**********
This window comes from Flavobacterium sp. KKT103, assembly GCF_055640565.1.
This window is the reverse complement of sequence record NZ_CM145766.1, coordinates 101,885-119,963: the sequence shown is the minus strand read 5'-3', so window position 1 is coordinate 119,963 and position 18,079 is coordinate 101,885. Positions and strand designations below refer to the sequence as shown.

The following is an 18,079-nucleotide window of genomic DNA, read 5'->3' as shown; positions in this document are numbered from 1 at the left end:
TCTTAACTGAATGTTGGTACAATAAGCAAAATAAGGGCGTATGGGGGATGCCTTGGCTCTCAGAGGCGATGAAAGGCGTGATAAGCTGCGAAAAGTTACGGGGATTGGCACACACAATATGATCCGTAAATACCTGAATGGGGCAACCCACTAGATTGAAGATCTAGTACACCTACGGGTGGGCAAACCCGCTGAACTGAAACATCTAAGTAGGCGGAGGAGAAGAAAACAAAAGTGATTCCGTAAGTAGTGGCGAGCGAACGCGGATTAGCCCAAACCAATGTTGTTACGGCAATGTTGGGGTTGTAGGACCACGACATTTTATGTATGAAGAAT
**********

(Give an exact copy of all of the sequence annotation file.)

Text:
This window comes from Flavobacterium sp. KKT103, assembly GCF_055640565.1.
This window is the reverse complement of sequence record NZ_CM145766.1, coordinates 101,885-119,963: the sequence shown is the minus strand read 5'-3', so window position 1 is coordinate 119,963 and position 18,079 is coordinate 101,885. Positions and strand designations below refer to the sequence as shown.

The following is an 18,079-nucleotide window of genomic DNA, read 5'->3' as shown; positions in this document are numbered from 1 at the left end:
TCTTAACTGAATGTTGGTACAATAAGCAAAATAAGGGCGTATGGGGGATGCCTTGGCTCTCAGAGGCGATGAAAGGCGTGATAAGCTGCGAAAAGTTACGGGGATTGGCACACACAATATGATCCGTAAATACCTGAATGGGGCAACCCACTAGATTGAAGATCTAGTACACCTACGGGTGGGCAAACCCGCTGAACTGAAACATCTAAGTAGGCGGAGGAGAAGAAAACAAAAGTGATTCCGTAAGTAGTGGCGAGCGAACGCGGATTAGCCCAAACCAATGTTGTTACGGCAATGTTGGGGTTGTAGGACCACGACATTTTATGTATGAAGAAT